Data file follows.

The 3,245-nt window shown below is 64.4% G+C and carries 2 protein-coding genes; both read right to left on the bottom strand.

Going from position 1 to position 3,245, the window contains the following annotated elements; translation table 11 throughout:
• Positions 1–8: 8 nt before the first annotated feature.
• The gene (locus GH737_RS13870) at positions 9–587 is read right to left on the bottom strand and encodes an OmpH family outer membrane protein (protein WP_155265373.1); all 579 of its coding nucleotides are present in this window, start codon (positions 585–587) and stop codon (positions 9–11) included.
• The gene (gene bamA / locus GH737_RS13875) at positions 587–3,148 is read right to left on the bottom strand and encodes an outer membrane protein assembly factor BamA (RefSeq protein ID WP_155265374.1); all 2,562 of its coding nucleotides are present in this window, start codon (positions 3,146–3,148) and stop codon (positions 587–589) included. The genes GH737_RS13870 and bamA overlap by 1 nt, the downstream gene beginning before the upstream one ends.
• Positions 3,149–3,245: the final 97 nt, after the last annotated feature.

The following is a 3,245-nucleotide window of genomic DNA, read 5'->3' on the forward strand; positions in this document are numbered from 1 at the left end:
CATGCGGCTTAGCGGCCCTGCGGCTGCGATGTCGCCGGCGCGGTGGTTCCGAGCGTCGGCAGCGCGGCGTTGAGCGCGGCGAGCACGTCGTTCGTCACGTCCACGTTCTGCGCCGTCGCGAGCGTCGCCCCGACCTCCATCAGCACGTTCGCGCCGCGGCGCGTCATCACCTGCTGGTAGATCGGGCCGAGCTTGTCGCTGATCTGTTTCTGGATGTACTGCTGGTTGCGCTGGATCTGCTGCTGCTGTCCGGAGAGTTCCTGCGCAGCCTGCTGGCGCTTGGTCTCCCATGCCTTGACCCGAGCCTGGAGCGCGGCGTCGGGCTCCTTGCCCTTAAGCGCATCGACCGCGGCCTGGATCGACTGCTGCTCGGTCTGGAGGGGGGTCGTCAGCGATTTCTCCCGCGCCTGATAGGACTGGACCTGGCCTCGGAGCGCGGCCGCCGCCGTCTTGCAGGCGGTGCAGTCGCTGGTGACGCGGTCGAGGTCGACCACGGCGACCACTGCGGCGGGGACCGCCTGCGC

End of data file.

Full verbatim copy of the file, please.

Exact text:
The 3,245-nt window shown below is 64.4% G+C and carries 2 protein-coding genes; both read right to left on the bottom strand.

Going from position 1 to position 3,245, the window contains the following annotated elements; translation table 11 throughout:
• Positions 1–8: 8 nt before the first annotated feature.
• The gene (locus GH737_RS13870) at positions 9–587 is read right to left on the bottom strand and encodes an OmpH family outer membrane protein (protein WP_155265373.1); all 579 of its coding nucleotides are present in this window, start codon (positions 585–587) and stop codon (positions 9–11) included.
• The gene (gene bamA / locus GH737_RS13875) at positions 587–3,148 is read right to left on the bottom strand and encodes an outer membrane protein assembly factor BamA (RefSeq protein ID WP_155265374.1); all 2,562 of its coding nucleotides are present in this window, start codon (positions 3,146–3,148) and stop codon (positions 587–589) included. The genes GH737_RS13870 and bamA overlap by 1 nt, the downstream gene beginning before the upstream one ends.
• Positions 3,149–3,245: the final 97 nt, after the last annotated feature.

The following is a 3,245-nucleotide window of genomic DNA, read 5'->3' on the forward strand; positions in this document are numbered from 1 at the left end:
CATGCGGCTTAGCGGCCCTGCGGCTGCGATGTCGCCGGCGCGGTGGTTCCGAGCGTCGGCAGCGCGGCGTTGAGCGCGGCGAGCACGTCGTTCGTCACGTCCACGTTCTGCGCCGTCGCGAGCGTCGCCCCGACCTCCATCAGCACGTTCGCGCCGCGGCGCGTCATCACCTGCTGGTAGATCGGGCCGAGCTTGTCGCTGATCTGTTTCTGGATGTACTGCTGGTTGCGCTGGATCTGCTGCTGCTGTCCGGAGAGTTCCTGCGCAGCCTGCTGGCGCTTGGTCTCCCATGCCTTGACCCGAGCCTGGAGCGCGGCGTCGGGCTCCTTGCCCTTAAGCGCATCGACCGCGGCCTGGATCGACTGCTGCTCGGTCTGGAGGGGGGTCGTCAGCGATTTCTCCCGCGCCTGATAGGACTGGACCTGGCCTCGGAGCGCGGCCGCCGCCGTCTTGCAGGCGGTGCAGTCGCTGGTGACGCGGTCGAGGTCGACCACGGCGACCACTGCGGCGGGGACCGCCTGCGC